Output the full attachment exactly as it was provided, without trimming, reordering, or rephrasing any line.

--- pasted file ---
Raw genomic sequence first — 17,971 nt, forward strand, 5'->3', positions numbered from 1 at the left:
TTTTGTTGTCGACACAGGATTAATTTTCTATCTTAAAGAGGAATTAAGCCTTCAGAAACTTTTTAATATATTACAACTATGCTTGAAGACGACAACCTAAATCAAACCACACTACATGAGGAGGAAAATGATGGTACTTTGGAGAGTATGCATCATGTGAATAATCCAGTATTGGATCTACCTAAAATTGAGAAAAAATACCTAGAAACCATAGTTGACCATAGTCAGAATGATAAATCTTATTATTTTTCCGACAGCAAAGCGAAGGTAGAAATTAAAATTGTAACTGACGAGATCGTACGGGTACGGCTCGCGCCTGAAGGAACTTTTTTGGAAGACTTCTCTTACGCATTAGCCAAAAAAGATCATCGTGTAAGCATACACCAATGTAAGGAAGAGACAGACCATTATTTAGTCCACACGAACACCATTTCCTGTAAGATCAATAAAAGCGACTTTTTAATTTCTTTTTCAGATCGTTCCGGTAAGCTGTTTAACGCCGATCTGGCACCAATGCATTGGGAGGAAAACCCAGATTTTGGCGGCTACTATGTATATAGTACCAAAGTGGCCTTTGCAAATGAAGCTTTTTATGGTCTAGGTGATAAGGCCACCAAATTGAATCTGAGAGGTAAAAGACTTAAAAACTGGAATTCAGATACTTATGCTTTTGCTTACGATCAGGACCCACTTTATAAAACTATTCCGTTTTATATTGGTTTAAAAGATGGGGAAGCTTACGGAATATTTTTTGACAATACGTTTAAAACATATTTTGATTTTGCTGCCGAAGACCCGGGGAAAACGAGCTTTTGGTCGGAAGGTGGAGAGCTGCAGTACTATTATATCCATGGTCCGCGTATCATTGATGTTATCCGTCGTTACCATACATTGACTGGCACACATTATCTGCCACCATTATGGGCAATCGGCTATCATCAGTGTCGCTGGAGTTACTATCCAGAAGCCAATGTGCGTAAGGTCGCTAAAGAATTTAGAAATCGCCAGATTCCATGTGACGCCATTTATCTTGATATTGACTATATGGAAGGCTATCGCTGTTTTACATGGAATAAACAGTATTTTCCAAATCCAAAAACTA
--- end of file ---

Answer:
Raw genomic sequence first — 17,971 nt, forward strand, 5'->3', positions numbered from 1 at the left:
TTTTGTTGTCGACACAGGATTAATTTTCTATCTTAAAGAGGAATTAAGCCTTCAGAAACTTTTTAATATATTACAACTATGCTTGAAGACGACAACCTAAATCAAACCACACTACATGAGGAGGAAAATGATGGTACTTTGGAGAGTATGCATCATGTGAATAATCCAGTATTGGATCTACCTAAAATTGAGAAAAAATACCTAGAAACCATAGTTGACCATAGTCAGAATGATAAATCTTATTATTTTTCCGACAGCAAAGCGAAGGTAGAAATTAAAATTGTAACTGACGAGATCGTACGGGTACGGCTCGCGCCTGAAGGAACTTTTTTGGAAGACTTCTCTTACGCATTAGCCAAAAAAGATCATCGTGTAAGCATACACCAATGTAAGGAAGAGACAGACCATTATTTAGTCCACACGAACACCATTTCCTGTAAGATCAATAAAAGCGACTTTTTAATTTCTTTTTCAGATCGTTCCGGTAAGCTGTTTAACGCCGATCTGGCACCAATGCATTGGGAGGAAAACCCAGATTTTGGCGGCTACTATGTATATAGTACCAAAGTGGCCTTTGCAAATGAAGCTTTTTATGGTCTAGGTGATAAGGCCACCAAATTGAATCTGAGAGGTAAAAGACTTAAAAACTGGAATTCAGATACTTATGCTTTTGCTTACGATCAGGACCCACTTTATAAAACTATTCCGTTTTATATTGGTTTAAAAGATGGGGAAGCTTACGGAATATTTTTTGACAATACGTTTAAAACATATTTTGATTTTGCTGCCGAAGACCCGGGGAAAACGAGCTTTTGGTCGGAAGGTGGAGAGCTGCAGTACTATTATATCCATGGTCCGCGTATCATTGATGTTATCCGTCGTTACCATACATTGACTGGCACACATTATCTGCCACCATTATGGGCAATCGGCTATCATCAGTGTCGCTGGAGTTACTATCCAGAAGCCAATGTGCGTAAGGTCGCTAAAGAATTTAGAAATCGCCAGATTCCATGTGACGCCATTTATCTTGATATTGACTATATGGAAGGCTATCGCTGTTTTACATGGAATAAACAGTATTTTCCAAATCCAAAAACTA